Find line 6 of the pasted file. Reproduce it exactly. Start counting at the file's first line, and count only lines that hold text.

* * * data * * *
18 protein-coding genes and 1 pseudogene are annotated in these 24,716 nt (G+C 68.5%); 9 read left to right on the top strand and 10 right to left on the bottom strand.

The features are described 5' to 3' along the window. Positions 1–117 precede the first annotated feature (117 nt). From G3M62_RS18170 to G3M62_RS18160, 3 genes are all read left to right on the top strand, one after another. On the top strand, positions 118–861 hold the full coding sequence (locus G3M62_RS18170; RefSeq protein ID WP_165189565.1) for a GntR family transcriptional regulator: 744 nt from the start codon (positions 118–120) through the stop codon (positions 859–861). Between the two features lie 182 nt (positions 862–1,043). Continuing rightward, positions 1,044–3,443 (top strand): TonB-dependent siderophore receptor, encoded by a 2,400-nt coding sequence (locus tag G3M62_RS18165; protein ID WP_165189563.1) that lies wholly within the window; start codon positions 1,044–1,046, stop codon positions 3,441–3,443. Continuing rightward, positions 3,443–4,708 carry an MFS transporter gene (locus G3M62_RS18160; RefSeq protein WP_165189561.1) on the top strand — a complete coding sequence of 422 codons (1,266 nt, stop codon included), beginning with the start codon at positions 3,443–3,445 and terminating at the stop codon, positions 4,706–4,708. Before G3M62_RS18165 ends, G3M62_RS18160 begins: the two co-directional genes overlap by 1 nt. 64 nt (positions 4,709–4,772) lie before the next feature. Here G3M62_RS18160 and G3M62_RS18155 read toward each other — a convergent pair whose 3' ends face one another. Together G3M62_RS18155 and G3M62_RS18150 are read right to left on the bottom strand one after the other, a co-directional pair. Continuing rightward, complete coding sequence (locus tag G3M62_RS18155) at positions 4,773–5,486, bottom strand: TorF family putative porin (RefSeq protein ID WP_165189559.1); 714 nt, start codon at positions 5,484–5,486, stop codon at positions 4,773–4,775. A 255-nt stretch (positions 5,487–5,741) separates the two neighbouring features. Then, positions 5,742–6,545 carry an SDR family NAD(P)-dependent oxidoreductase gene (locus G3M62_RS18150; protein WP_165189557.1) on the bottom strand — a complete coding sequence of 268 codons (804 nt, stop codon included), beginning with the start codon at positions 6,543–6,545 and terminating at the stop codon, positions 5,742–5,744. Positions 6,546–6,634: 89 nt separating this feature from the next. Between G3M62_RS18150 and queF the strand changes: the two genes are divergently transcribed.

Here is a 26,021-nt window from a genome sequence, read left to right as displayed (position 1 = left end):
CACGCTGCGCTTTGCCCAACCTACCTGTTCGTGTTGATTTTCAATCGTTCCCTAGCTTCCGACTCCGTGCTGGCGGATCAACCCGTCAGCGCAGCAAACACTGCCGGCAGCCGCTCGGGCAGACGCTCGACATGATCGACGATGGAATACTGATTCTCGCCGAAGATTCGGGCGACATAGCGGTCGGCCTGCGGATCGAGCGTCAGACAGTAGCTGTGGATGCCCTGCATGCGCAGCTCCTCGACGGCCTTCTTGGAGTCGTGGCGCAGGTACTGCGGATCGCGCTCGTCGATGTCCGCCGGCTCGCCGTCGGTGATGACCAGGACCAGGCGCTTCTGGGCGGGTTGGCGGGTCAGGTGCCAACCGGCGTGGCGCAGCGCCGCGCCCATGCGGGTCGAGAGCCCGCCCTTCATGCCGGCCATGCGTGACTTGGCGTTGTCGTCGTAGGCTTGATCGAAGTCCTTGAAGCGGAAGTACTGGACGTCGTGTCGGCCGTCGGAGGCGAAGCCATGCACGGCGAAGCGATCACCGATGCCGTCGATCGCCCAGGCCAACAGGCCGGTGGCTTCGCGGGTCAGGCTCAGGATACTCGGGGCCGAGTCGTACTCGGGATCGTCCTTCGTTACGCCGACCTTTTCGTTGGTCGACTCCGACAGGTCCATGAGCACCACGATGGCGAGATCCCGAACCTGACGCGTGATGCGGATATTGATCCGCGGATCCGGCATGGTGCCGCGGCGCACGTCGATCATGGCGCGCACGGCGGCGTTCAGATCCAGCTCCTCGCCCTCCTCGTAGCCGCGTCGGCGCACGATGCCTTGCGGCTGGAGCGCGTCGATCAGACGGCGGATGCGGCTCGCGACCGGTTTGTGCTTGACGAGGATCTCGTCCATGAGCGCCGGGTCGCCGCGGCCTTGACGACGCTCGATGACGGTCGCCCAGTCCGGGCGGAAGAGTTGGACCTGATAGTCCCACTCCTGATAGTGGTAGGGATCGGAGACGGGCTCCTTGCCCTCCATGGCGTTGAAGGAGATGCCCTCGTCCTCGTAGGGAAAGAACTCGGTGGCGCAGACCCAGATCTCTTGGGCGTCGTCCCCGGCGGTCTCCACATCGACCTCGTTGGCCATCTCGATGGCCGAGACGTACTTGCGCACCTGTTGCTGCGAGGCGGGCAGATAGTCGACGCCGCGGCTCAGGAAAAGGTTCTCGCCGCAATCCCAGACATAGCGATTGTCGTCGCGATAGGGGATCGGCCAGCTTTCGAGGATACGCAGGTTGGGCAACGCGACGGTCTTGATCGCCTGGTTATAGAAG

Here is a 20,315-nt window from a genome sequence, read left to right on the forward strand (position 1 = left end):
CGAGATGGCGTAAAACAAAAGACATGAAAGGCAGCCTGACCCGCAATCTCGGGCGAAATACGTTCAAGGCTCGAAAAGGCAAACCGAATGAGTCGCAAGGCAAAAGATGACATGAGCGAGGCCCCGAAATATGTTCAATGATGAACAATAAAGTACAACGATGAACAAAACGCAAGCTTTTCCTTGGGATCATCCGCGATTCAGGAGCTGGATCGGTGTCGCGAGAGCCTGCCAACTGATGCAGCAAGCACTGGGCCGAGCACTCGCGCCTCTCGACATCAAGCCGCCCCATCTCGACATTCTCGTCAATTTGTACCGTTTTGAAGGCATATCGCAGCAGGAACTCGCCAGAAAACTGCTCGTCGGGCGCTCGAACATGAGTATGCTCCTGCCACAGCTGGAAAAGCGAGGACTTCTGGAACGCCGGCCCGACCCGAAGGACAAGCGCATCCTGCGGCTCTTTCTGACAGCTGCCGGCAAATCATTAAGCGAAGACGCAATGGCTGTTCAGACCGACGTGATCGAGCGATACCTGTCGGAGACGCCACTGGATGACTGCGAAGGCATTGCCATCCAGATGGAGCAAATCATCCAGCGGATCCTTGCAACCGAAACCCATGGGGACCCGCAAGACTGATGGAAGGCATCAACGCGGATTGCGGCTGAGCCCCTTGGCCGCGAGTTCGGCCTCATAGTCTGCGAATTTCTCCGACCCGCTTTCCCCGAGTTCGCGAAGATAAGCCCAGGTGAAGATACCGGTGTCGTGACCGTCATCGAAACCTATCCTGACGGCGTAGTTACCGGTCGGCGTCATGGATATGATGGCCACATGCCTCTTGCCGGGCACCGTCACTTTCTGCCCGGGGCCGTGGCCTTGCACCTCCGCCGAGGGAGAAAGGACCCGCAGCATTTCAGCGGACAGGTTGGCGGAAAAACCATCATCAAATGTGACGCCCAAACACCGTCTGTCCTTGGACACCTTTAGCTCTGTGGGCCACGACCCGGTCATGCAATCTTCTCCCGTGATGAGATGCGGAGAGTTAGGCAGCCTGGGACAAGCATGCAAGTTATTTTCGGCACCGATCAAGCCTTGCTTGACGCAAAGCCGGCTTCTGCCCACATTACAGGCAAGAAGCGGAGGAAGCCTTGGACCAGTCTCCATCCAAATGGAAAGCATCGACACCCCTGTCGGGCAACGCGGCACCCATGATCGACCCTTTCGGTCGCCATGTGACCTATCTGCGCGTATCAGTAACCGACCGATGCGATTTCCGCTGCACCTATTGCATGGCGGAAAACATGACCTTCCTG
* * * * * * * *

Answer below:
CGAGATGGCGTAAAACAAAAGACATGAAAGGCAGCCTGACCCGCAATCTCGGGCGAAATACGTTCAAGGCTCGAAAAGGCAAACCGAATGAGTCGCAAGGCAAAAGATGACATGAGCGAGGCCCCGAAATATGTTCAATGATGAACAATAAAGTACAACGATGAACAAAACGCAAGCTTTTCCTTGGGATCATCCGCGATTCAGGAGCTGGATCGGTGTCGCGAGAGCCTGCCAACTGATGCAGCAAGCACTGGGCCGAGCACTCGCGCCTCTCGACATCAAGCCGCCCCATCTCGACATTCTCGTCAATTTGTACCGTTTTGAAGGCATATCGCAGCAGGAACTCGCCAGAAAACTGCTCGTCGGGCGCTCGAACATGAGTATGCTCCTGCCACAGCTGGAAAAGCGAGGACTTCTGGAACGCCGGCCCGACCCGAAGGACAAGCGCATCCTGCGGCTCTTTCTGACAGCTGCCGGCAAATCATTAAGCGAAGACGCAATGGCTGTTCAGACCGACGTGATCGAGCGATACCTGTCGGAGACGCCACTGGATGACTGCGAAGGCATTGCCATCCAGATGGAGCAAATCATCCAGCGGATCCTTGCAACCGAAACCCATGGGGACCCGCAAGACTGATGGAAGGCATCAACGCGGATTGCGGCTGAGCCCCTTGGCCGCGAGTTCGGCCTCATAGTCTGCGAATTTCTCCGACCCGCTTTCCCCGAGTTCGCGAAGATAAGCCCAGGTGAAGATACCGGTGTCGTGACCGTCATCGAAACCTATCCTGACGGCGTAGTTACCGGTCGGCGTCATGGATATGATGGCCACATGCCTCTTGCCGGGCACCGTCACTTTCTGCCCGGGGCCGTGGCCTTGCACCTCCGCCGAGGGAGAAAGGACCCGCAGCATTTCAGCGGACAGGTTGGCGGAAAAACCATCATCAAATGTGACGCCCAAACACCGTCTGTCCTTGGACACCTTTAGCTCTGTGGGCCACGACCCGGTCATGCAATCTTCTCCCGTGATGAGATGCGGAGAGTTAGGCAGCCTGGGACAAGCATGCAAGTTATTTTCGGCACCGATCAAGCCTTGCTTGACGCAAAGCCGGCTTCTGCCCACATTACAGGCAAGAAGCGGAGGAAGCCTTGGACCAGTCTCCATCCAAATGGAAAGCATCGACACCCCTGTCGGGCAACGCGGCACCCATGATCGACCCTTTCGGTCGCCATGTGACCTATCTGCGCGTATCAGTAACCGACCGATGCGATTTCCGCTGCACCTATTGCATGGCGGAAAACATGACCTTCCTG